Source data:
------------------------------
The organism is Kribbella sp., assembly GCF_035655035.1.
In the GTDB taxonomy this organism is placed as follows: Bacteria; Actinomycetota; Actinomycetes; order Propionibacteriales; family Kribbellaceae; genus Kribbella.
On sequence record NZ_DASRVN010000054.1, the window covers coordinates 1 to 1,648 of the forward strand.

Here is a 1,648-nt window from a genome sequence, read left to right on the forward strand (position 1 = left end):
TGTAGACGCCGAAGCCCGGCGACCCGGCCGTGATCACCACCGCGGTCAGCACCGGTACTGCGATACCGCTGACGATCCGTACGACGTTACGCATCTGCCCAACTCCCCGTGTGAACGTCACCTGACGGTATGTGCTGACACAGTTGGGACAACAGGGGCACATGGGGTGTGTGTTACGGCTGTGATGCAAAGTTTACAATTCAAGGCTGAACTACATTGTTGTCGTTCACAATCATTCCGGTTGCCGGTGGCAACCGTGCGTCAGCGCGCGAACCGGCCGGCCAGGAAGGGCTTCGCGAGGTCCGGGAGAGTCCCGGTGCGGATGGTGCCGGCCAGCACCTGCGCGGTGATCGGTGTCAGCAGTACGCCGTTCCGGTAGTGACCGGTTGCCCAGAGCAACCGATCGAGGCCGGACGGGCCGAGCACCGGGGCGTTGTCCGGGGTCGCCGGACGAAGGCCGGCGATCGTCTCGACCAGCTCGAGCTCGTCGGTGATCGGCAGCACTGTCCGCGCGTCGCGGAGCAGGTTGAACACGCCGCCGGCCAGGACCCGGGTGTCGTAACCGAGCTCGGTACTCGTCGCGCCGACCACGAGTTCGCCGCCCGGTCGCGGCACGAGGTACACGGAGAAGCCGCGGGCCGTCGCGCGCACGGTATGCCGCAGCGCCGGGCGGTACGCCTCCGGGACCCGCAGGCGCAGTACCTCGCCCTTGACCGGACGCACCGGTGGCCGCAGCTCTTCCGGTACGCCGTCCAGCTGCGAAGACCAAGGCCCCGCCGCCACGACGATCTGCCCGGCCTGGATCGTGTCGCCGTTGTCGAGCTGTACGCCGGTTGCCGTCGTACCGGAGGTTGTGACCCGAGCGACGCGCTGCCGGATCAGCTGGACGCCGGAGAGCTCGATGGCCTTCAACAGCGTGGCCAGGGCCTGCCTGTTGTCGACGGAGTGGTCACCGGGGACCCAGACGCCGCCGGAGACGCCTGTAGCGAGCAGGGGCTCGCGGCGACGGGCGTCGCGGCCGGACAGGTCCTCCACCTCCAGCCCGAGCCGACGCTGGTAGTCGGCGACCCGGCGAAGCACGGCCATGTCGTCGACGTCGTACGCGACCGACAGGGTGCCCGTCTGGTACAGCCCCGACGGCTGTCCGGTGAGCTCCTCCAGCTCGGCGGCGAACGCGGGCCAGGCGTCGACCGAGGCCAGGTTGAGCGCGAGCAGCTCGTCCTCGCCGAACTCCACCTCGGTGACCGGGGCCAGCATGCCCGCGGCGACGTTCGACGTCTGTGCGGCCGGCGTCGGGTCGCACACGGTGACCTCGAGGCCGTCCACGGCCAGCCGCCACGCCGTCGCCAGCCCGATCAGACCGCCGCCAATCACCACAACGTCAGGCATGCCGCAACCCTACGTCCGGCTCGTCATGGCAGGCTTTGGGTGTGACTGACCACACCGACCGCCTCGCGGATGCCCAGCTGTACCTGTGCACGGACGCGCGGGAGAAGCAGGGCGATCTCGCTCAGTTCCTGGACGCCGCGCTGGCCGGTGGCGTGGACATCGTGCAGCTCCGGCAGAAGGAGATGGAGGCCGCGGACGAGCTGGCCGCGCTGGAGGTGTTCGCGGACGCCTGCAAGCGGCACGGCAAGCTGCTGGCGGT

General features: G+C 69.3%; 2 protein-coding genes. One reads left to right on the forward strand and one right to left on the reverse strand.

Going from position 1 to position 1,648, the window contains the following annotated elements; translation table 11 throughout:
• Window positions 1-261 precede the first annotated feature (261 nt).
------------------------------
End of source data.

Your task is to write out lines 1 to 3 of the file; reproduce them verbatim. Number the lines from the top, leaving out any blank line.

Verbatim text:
The organism is Kribbella sp., assembly GCF_035655035.1.
In the GTDB taxonomy this organism is placed as follows: Bacteria; Actinomycetota; Actinomycetes; order Propionibacteriales; family Kribbellaceae; genus Kribbella.
On sequence record NZ_DASRVN010000054.1, the window covers coordinates 1 to 1,648 of the forward strand.